Two former US Army Green Berets and 60 odd ex-patriots decided to invade Venezuela from Columbia by boat over the weekend. They were detained after a firefight in which 8 members of their group were killed. Now they are in custody and have “confessed” on Venezuelan TV to attempting to overthrow the government of Nicholas Maduro.
The men are employed by Silvercorp USA, a private security company run by Jordan Goudreau also a former Green Beret. He and former Venezuelan Army Capt Javier Nieto declared the invasion and that other cells would activate in Venezuela to begin a popular uprising to overthrow the Socialist government.
None of that happened. There were no reports of fighting in Caracas or elsewhere. If Captain Nieto had contacts in the Army that where going to back this attempt their support didn’t materialize. 60 guys are not going to land unnoticed on a beach, march to the capitol and arrest President Maduro. The Venezuelan military is around 350,000 strong.
If the United States government had anything to do with this ill advised adventure they aren’t admitting it. I would be surprised if they did, but this administration has surprised me more than once. Private contractors have been used extensively by the United States in the last few decades.
Perhaps a review of William Walker’s 1853 invasion of Baja California is appropriate. He decided to take over the peninsula and create his own Republic. After three months he decided to annex the state of Sonora. He eventually ran out of supplies and had to go back to California. Once at home he was arrested and tried for violating the Neutrality Act of 1794 (still in effect today) that makes it illegal to attack a nation the United States is at peace with. He was acquitted by a sympathetic jury. However, the United States is not at war with Venezuela.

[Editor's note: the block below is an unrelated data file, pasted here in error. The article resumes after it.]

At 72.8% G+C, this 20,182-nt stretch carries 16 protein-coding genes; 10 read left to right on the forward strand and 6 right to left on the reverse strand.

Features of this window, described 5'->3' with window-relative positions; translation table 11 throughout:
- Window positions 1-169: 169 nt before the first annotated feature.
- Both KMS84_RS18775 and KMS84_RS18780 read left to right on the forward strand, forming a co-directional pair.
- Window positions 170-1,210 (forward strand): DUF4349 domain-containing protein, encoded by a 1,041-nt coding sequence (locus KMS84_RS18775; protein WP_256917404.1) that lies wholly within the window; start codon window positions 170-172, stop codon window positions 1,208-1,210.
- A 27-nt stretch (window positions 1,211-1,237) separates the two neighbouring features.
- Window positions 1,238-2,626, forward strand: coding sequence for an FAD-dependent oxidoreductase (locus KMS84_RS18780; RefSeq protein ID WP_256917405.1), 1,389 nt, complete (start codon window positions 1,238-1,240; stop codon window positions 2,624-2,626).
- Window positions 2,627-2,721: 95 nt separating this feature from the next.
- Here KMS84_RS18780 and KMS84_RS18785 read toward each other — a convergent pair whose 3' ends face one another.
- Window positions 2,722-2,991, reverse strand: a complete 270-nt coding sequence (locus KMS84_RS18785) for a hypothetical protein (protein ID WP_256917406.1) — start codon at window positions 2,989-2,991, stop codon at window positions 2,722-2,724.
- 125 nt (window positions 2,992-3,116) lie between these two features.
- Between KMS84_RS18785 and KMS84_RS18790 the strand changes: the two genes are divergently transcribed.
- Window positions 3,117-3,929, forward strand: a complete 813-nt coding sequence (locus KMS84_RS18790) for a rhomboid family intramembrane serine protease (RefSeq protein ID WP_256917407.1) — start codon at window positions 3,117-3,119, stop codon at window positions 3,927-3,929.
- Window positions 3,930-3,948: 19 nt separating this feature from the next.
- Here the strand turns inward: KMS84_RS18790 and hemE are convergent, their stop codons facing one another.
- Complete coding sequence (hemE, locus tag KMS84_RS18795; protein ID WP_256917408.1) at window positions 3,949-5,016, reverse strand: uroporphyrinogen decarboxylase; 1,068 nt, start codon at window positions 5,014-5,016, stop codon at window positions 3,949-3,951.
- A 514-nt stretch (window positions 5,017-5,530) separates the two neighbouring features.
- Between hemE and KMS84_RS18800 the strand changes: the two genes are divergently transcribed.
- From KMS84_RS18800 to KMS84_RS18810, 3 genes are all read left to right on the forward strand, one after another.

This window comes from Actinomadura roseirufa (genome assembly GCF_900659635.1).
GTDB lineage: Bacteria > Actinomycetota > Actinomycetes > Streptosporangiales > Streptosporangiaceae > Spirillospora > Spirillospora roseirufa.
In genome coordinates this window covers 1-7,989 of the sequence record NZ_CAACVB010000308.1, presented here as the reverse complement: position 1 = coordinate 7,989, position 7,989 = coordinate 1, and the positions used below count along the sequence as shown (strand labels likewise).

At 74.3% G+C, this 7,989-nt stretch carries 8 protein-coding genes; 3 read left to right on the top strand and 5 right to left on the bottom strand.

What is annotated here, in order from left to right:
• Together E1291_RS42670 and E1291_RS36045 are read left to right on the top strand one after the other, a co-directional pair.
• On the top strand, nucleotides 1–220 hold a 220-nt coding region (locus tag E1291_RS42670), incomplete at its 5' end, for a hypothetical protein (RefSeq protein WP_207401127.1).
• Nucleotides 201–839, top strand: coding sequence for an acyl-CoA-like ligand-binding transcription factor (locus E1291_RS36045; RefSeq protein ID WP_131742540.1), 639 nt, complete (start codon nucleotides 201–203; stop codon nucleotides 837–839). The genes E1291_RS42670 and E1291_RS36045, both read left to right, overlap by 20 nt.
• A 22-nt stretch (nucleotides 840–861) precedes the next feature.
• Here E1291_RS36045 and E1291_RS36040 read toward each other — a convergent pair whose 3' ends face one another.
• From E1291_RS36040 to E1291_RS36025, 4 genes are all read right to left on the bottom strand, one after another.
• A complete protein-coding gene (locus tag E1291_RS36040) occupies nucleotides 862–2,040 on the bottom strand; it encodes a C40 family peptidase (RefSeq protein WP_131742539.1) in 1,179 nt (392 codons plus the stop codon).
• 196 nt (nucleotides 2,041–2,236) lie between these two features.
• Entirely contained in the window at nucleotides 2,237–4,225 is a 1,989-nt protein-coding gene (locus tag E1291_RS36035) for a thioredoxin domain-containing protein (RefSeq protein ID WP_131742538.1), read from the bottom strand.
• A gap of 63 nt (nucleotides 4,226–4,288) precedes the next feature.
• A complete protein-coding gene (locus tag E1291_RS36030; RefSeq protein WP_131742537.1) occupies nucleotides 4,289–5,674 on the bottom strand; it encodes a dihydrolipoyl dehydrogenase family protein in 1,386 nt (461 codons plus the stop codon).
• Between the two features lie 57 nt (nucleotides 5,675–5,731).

This leads us to another problem; these guys just confessed to attempting to overthrow the Venezuelan government. Their boss, Mr Goudreau has taken full responsibility for the escapade. Admirable, but it will not save the men detained. They are not prisoners of war, they are being held as criminals. Venezuela will no doubt try to use their detention as political leverage. Hopefully they will tire of it and send the men home. Hopefully the Trump administration will attempt to negotiate on their behalf. Nothing is guaranteed and the US does not have an embassy in Caracas. Even in the US attempting to overthrow the government is a capital offense.
The 60 Venezuelan nationals that made up the bulk of their crew is in even more dire straights. Maduro’s government is not known for having an even hand. They could be pumped for information, indefinitely detained or executed. I’m not sure where this idea originated but doubtless it was not sufficiently vetted to be a viable operation.